Where and How Often To Stop on a Cross Country Road Trip With Dogs

This article is a part of our On The Road series, sponsored by Kurgo and Tall Tails. I adopted my dog, Nora, in 2016 from One Tail at a Time in Chicago. She was a rescue from Alabama, a state with a high euthanasia rate. As we come up on our five-year anniversary this summer, we’re celebrating with the ultimutt road trip. Follow along with our yappy trails as I take Nora on a solo road trip to see the ocean. P.S. Save 25% at Tall Tails with code NORA25, and 20% at Kurgo with code NORA20.

You never knew that “On The Road Again” was a duet between Willie Nelson and your pup, but it’s starting to feel that way. While taking less breaks means getting to your destination a bit faster, it may not be the best idea for the sake of your bestie. Read on about where and how often to stop on a cross country road trip with dogs! 

Why Stop?

Pupper can’t ask you, “Are we there yet?” a million times, but he also never learned how to tell you, “Ma’am, I need to stop right now before I turn your backseat into a urinal.” Besides letting your dog potty, it’s also important to keep him hydrated (even when physical activity is limited), so these breaks are a great chance to give pup some water.

Think about how you feel after hours in the car… a little stiff, achy, and in need of a good yoga session. Your pup probably feels the same way. Stretching out is good for both of you, especially if you plan on doing some physical activities later! 

How Often to Stop

There’s no tried and true answer for the question of how often to stop, but maybe ask yourself, “How many Big Gulps have I had?” and then think about how hydrated your pup is too. There are so many factors to consider–your dog’s age, their bladder, hydration level, and level of activity. Many veterinarians agree that a stop every 2 to 4 hours for about 15 to 30 minutes is a sweet spot. 

Where to Stop

Don’t mind if I doo! | Tiffany Tran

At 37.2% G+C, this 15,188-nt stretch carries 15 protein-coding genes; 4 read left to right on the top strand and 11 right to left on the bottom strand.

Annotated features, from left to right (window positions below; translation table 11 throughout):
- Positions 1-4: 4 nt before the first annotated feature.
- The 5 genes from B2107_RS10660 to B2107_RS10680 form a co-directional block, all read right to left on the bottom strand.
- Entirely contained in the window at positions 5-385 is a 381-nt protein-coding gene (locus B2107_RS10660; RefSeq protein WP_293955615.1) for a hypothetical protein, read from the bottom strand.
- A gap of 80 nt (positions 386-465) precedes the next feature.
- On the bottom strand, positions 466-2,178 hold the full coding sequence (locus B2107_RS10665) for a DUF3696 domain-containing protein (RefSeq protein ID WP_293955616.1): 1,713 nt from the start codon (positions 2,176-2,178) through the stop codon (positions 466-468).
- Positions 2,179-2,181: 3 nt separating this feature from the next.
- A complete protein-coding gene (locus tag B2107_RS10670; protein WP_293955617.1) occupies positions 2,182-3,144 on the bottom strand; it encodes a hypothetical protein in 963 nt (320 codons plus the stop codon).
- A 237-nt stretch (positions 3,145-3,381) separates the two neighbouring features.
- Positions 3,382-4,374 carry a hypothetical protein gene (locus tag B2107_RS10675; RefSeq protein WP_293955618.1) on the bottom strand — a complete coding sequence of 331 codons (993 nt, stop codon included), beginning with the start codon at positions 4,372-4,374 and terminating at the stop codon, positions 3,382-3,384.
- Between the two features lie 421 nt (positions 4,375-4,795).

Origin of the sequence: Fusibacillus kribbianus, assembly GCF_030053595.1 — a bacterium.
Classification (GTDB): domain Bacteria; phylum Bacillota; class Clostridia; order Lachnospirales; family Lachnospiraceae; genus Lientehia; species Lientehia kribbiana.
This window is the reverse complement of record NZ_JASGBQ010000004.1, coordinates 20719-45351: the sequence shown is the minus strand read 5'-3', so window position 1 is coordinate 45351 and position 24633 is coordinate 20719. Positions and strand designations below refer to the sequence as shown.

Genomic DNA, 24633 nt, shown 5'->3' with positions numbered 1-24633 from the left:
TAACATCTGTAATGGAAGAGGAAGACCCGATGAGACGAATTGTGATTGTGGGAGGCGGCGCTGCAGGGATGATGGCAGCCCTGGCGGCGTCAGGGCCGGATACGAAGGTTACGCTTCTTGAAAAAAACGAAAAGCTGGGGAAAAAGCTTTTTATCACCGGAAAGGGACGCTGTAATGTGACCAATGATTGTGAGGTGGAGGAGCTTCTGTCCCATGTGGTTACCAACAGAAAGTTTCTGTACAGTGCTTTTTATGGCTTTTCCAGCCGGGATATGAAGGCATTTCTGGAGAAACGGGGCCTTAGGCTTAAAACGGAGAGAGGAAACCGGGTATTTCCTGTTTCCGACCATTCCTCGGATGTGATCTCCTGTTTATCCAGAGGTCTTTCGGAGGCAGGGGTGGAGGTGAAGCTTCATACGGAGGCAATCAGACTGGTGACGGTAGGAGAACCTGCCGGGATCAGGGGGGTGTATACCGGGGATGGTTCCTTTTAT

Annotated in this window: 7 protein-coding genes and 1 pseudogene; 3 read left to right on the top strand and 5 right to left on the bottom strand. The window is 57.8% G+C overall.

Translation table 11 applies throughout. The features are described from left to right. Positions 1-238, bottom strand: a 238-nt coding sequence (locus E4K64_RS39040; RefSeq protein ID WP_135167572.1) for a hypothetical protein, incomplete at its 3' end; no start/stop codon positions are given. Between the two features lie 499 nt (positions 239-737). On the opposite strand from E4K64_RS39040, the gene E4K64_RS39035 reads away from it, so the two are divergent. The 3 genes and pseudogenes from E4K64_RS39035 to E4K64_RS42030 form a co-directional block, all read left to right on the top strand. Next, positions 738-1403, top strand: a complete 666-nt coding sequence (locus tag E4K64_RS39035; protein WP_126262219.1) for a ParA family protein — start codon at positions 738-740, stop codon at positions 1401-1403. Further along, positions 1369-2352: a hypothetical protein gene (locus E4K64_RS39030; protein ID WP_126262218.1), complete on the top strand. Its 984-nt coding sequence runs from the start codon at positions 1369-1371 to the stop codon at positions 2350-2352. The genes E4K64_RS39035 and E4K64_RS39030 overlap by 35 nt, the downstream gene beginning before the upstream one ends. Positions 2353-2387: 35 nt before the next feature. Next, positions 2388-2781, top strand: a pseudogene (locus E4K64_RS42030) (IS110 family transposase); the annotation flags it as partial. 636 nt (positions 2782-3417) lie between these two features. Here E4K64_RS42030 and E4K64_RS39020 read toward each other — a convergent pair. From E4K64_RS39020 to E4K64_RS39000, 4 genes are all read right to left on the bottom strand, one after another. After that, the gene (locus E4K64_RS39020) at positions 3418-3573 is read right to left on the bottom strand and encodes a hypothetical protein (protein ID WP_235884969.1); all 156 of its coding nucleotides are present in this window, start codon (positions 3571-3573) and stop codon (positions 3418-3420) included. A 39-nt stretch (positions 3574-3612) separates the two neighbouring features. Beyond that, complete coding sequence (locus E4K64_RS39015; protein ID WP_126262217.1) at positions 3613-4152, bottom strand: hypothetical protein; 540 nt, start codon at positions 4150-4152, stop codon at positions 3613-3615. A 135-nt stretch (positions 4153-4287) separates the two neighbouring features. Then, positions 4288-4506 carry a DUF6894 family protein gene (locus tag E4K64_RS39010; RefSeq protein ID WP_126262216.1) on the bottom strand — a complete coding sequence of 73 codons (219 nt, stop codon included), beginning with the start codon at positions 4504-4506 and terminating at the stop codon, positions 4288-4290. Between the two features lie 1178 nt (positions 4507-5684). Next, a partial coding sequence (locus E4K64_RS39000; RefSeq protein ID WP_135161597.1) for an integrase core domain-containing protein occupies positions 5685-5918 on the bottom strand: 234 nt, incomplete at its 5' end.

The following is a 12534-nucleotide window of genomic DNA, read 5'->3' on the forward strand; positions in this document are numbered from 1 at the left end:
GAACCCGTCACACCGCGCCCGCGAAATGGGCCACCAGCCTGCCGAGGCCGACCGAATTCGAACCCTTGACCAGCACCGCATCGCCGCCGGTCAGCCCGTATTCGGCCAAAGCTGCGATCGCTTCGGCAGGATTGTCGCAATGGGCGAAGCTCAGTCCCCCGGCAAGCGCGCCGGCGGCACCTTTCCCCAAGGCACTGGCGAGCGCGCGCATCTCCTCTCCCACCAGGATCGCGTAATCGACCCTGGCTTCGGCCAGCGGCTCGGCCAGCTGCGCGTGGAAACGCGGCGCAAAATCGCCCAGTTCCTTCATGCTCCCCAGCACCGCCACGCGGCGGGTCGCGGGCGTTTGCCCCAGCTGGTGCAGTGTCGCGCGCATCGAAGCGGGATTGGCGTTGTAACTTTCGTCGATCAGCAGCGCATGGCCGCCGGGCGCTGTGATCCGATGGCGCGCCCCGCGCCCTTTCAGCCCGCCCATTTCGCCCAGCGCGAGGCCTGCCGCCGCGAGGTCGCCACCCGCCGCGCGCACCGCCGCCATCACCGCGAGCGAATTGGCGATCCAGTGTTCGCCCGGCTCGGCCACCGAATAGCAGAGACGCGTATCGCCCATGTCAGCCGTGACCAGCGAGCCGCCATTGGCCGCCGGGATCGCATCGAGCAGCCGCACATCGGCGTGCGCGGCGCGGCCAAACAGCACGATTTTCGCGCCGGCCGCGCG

As you drive through the great expanse of the American highway system, it may be easy to just want to stop along the road, but for pup’s safety and yours, always make sure you’re in a secure area! Here are some stop ideas for a cross country road trip with dogs.

Rest Areas

You’ve probably seen ‘em along the highway, especially in what feels like the middle of nowhere, but there are plenty of rest areas along the major highways. Rest Area signs are always marked in blue. There are typically bathrooms for humans, vending machines, and oftentimes, pet areas so your pup can relieve themselves. While some pet areas are nicer than others, nowadays you can even look up reviews of rest stops online. 

Our favorite rest stops were in Montana, with beautiful, winding hikes right next to the rest stops.

Local Dog Parks

For the parent with the social pupper-fly, public dog parks in cities on the road are a great way to let her get her ya-yas out! A quick Google search of “dog parks in ___” city will lead to plenty of results. Bonus: It’s a great way for you to explore new places with your dog. 

Gas Station Breaks

If you have to stop anyway, might as well take the time to let your dog do a *big stretch*. As a Nervous Newfie, I personally like to fill up on gas every time I hit half a tank (every 2-3 hours), which is about when I should give my dog a break anyway. You never want to walk too far away from your vehicle (and never leave it unsecure!), but if the gas station has a grassy patch or some sidewalk, I’ll let my pup take a sniff and a pee if she needs to.